World History

Battle of Midway | World War II

One of the pivotal battles of World War II was the Battle of Midway. It marked a crucial turning point in the United States and Japan’s Pacific War. In 1942, the conflict lasted for four days, from June 4 to June 7.

Where is Midway?

An island called Midway is situated in the Pacific Ocean in the centre of the continents of Asia and North America (thus the name “Midway”). Around 2,500 kilometres separate it from Japan. Midway was regarded by Japan as a crucial strategic island during the war due to its location.

The Raid of Doolittle

The United States began its initial assault on the Japanese home islands on April 18, 1942. The Japanese wanted to push back on the American presence in the Pacific Ocean as a result of this raid. They made the decision to assault the Midway Island American base.

How did the battle begin?

The Japanese devised a strategy to surprise the American forces. They intended to put many American aircraft carriers in perilous situations so they could destroy them. However, a number of Japanese signals had been intercepted by American codebreakers. The Americans set up their own trap for the Japanese because they were aware of their plans.

Who led the battle as the commanders?

Admiral Yamamoto served as the head of the Japanese. He was the same commander who hatched the Pearl Harbour attack. Admirals Chester Nimitz, Frank Jack Fletcher, and Raymond A. Spruance served as the country’s leaders.

The Japanese Attack

The Japanese attacked the island of Midway on June 4, 1942, by launching many fighter and bomber aircraft from four aircraft carriers. Enterprise, Hornet, and Yorktown, three American aircraft carriers, were encroaching on the Japanese force at the same time.

A Surprise Response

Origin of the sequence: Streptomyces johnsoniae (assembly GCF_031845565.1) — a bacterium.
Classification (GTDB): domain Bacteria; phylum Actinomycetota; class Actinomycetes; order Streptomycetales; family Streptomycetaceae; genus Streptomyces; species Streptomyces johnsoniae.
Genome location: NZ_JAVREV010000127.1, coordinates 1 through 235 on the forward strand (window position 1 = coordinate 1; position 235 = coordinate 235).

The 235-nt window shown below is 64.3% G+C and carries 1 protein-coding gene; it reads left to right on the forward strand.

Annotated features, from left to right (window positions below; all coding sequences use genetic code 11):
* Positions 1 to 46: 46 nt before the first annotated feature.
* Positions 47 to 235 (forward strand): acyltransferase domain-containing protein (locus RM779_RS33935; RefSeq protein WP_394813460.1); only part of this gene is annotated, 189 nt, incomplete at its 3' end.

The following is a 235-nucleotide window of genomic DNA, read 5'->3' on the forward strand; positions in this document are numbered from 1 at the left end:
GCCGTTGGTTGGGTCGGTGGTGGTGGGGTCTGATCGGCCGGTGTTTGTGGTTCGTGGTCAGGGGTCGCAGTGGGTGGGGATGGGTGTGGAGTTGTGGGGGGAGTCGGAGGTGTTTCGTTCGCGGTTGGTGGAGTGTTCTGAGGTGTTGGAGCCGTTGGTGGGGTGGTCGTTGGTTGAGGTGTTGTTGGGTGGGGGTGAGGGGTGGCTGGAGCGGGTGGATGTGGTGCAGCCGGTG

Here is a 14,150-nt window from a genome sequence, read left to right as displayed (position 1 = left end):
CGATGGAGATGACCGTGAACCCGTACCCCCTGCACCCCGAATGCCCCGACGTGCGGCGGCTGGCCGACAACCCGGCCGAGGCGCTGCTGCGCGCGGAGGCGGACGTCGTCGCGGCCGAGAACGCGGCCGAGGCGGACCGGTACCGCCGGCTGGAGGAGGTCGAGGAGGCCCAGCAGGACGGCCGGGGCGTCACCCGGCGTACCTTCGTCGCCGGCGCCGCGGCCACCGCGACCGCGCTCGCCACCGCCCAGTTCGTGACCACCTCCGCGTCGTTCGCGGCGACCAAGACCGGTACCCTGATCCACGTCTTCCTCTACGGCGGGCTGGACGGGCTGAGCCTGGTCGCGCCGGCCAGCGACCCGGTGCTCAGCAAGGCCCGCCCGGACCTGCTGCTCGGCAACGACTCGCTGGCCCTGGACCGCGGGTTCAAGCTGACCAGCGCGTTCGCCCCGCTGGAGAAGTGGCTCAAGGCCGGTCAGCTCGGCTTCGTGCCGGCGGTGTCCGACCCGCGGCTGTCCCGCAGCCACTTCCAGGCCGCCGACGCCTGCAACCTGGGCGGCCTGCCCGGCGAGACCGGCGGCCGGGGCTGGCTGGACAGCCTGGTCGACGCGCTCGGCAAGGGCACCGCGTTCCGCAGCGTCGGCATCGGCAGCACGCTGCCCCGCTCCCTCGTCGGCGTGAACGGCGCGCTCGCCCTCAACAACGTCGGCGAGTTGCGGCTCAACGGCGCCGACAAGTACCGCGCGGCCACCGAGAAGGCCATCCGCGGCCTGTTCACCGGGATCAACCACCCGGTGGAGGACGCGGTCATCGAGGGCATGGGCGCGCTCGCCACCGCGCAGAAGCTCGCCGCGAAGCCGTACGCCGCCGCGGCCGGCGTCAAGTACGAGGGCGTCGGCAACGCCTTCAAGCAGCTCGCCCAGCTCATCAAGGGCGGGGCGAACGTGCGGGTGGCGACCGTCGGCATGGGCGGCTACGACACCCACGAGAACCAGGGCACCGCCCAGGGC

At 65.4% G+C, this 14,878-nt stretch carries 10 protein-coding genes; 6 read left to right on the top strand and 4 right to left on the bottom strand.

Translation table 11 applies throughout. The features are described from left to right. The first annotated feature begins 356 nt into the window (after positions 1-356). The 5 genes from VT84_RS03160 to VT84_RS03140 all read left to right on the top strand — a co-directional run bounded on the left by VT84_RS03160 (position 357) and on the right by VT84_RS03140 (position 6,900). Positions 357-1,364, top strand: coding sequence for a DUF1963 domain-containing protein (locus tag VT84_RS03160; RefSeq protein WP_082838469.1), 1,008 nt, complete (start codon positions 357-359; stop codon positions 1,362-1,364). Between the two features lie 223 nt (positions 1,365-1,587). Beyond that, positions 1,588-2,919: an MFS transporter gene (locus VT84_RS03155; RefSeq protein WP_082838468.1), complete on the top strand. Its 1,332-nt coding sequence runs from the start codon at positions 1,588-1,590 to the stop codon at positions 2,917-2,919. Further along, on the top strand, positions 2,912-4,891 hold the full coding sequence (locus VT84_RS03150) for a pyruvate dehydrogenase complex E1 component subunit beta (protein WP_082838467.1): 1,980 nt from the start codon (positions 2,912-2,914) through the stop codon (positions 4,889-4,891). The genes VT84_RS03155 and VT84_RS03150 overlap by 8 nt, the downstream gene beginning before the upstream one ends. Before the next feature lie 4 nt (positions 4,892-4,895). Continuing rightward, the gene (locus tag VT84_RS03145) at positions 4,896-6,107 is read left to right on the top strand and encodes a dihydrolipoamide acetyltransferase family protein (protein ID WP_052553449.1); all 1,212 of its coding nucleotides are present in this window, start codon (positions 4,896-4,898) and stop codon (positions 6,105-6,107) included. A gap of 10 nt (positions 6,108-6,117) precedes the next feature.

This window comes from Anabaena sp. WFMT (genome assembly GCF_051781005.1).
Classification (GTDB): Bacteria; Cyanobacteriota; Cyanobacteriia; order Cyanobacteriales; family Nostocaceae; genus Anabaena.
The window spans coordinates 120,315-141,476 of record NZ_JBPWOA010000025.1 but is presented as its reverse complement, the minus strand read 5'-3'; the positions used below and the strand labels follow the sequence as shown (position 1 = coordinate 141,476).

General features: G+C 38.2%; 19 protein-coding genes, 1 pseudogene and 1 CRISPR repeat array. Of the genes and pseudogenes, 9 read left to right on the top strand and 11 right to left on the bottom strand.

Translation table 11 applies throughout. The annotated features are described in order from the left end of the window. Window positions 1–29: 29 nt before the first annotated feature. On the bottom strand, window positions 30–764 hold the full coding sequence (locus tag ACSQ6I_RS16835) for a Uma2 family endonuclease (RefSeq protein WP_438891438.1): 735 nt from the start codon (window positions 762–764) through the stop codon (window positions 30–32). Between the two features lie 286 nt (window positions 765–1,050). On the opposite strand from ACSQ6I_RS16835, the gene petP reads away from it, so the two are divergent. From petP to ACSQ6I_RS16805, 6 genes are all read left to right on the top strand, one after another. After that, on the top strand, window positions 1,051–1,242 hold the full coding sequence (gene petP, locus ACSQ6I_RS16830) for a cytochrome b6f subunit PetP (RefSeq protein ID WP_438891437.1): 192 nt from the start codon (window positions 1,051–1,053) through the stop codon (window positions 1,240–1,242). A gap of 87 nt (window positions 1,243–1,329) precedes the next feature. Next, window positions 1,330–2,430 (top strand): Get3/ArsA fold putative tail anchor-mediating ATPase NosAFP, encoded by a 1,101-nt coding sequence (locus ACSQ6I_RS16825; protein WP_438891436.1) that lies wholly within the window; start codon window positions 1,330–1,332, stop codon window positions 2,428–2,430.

The American carriers began an assault while the Japanese were concentrated on striking Midway. Torpedo bombers made up the initial wave of aircraft. These aircraft would approach slowly and attempt to drop torpedoes that would strike the ships’ sides and sink them. The torpedo attacks were repelled by the Japanese. No torpedoes were launched at their intended target, and the majority of American torpedo attack planes were shot down.

However, American dive bombers swooped in and attacked from a great height while the Japanese guns were pointed low at the torpedo bombers. Three out of the four Japanese aircraft carriers were sunk after these bombs hit their objective.

The Yorktown Sinks

The Yorktown then clashed with the Hiryu, the last Japanese carrier. Several bombers might be launched by either carrier at the other. The Yorktown and the Hiryu were ultimately sunk.

Conclusions of the Battle

For the Japanese, losing four aircraft carriers was catastrophic. They also lost almost 3,000 men, 248 planes, and a few other ships. The outcome of this fight marked the end of the conflict and the Allies’ first significant triumph in the Pacific.

Facts worth knowing about the Battle of Midway

Currently, Midway Island is regarded as a US territory.

The Japanese believed that there were only two carriers in the United States. They were ignorant of the Yorktown’s restoration.

The United States utilised Midway Island as a seaplane base and a submarine refuelling station for a significant portion of the remainder of World War II.